Having limitations is nice because it gives me a smaller area to explore more fully and more confidently. I even set limitations in my drawing, even though I feel that's the area in my life that I have the most control/understanding. Setting limitations allows me to push the boundaries of those limits, to explore freely. And through examining the limits, I learn when certain techniques might be useful, and I might also pick up some physical knowledge that I otherwise would not have gained. For example, I've lately been drawing quite regularly with either my left hand (I'm right handed) or by not looking at the page. Arbitrary limitations. By drawing with my left hand, I'm more aware of the feeling of the pen on the paper. And from the beginning I usually just concede that the drawing will have a certain lack of control, which allows me freedom to explore the feeling of the pen on the paper. By drawing without looking at the paper, I've been exploring the link of the line I make to the line my eye makes as it follows around the object. And as a result, I become aware of the link between my eye and my hand.
scribbled l. nichols at 8:31 PM
I can't separate myself from my experience; I am my experience. My experience is leading me by my nose... sure. So maybe instead of trying to appear objective, I should be blatantly subjective. Glorianna's comments I think are quite right. And I think her process may be a better suggestion than "give me the first page."
So again. Please be patient. I'm not a writer. In fact, I find dealing with words overly cumbersome at times. Maybe it would be fair to say that this thesis will end up with me examining my thought process just as much (if not more) as I want to explore others' thought processes.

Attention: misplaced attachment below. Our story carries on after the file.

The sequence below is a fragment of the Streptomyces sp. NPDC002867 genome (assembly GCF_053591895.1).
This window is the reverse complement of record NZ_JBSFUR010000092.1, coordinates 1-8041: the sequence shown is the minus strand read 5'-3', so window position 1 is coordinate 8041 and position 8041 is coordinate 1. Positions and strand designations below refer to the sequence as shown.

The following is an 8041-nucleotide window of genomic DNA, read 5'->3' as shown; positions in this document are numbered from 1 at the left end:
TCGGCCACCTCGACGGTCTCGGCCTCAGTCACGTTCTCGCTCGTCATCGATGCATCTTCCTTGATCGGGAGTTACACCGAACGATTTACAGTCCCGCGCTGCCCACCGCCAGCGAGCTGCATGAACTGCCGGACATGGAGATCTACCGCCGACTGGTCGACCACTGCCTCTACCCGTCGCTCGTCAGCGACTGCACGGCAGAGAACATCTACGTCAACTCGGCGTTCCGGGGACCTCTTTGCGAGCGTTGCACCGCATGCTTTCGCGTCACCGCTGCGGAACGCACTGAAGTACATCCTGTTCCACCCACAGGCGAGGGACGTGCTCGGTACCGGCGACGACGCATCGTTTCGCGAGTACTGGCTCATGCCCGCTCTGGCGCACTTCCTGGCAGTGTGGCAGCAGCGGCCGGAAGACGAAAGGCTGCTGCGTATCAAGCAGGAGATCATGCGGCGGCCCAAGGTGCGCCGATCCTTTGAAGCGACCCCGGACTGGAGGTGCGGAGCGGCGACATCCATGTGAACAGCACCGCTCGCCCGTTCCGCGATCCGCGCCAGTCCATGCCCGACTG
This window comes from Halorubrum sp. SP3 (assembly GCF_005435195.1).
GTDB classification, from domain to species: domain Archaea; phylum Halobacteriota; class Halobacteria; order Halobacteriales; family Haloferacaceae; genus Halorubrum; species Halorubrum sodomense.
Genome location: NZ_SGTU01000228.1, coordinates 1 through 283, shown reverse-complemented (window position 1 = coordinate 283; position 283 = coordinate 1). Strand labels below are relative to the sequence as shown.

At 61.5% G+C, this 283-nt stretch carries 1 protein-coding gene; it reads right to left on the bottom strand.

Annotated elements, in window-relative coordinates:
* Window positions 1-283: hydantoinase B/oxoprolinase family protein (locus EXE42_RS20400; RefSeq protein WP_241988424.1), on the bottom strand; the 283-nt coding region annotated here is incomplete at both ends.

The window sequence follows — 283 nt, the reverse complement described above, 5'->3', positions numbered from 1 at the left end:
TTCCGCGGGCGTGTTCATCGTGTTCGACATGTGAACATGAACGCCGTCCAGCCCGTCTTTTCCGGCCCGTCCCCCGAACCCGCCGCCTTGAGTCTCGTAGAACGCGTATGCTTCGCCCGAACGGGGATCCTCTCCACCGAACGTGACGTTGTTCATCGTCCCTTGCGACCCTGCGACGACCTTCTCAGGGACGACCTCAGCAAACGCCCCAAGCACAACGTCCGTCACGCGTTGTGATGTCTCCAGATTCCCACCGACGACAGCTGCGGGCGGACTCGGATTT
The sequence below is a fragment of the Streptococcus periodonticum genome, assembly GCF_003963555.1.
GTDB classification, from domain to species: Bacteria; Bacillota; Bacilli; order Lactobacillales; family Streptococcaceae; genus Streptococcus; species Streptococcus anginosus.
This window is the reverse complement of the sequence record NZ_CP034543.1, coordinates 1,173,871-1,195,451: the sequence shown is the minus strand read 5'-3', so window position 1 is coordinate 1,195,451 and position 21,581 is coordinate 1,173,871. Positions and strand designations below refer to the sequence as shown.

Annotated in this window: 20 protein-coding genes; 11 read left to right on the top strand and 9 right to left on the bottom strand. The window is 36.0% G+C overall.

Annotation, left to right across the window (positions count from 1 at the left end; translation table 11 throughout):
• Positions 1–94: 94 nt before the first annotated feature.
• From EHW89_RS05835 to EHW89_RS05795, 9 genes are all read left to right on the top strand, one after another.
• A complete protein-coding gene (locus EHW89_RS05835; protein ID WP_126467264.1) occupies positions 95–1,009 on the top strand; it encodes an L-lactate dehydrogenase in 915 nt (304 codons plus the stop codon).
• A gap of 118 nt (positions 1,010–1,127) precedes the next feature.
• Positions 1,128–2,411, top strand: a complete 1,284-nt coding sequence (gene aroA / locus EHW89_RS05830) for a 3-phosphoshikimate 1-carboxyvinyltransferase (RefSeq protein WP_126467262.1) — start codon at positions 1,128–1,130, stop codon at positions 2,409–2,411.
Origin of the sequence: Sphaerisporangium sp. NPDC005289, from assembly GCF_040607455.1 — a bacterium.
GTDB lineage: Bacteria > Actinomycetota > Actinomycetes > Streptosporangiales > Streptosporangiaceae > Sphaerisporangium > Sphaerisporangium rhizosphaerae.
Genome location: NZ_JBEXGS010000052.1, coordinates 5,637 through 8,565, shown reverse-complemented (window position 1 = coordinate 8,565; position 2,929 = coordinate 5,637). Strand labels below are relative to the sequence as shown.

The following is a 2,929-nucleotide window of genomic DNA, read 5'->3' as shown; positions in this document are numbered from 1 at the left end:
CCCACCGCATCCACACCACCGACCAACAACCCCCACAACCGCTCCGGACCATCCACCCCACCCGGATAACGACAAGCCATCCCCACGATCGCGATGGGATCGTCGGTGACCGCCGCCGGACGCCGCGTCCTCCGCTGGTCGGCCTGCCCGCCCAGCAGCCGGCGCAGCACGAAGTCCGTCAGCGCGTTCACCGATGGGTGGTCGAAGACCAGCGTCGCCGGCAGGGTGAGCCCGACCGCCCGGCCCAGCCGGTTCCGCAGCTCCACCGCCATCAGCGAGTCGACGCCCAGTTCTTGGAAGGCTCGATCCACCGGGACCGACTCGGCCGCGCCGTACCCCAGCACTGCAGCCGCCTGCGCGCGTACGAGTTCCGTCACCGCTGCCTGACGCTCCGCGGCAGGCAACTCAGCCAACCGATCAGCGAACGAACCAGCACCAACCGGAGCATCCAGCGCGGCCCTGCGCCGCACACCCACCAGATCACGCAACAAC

+ what do I want to make?
+ what can I make with these materials?
+ what makes me want to build something so badly that I scavenge?
+ what if I have a kit/materials but no technique?
Sometimes as an artist, I feel that the overwhelming pressure is to be "new," to be "unique," to be "cutting-edge" and all that. If someone can look at your work and name your influences, somehow it makes you less of an "artist." There's this idea that permeates -- the idea that the artist is a lone genius living in the wilderness and that one day inspiration, a muse, comes down and the artist creates. No artist lives in complete isolation. Ideas don't come from nowhere. What makes something unique is not so much that the techniques are radically new, but maybe more that the things have never been put together in that order before. What goes for art in this case also goes for design to some degree. People want designs to be "innovative." Following from the conversation over dinner at sponsor week, perhaps innovation comes from viewing the problem in a unique way. Hm. I'm a little off topic now.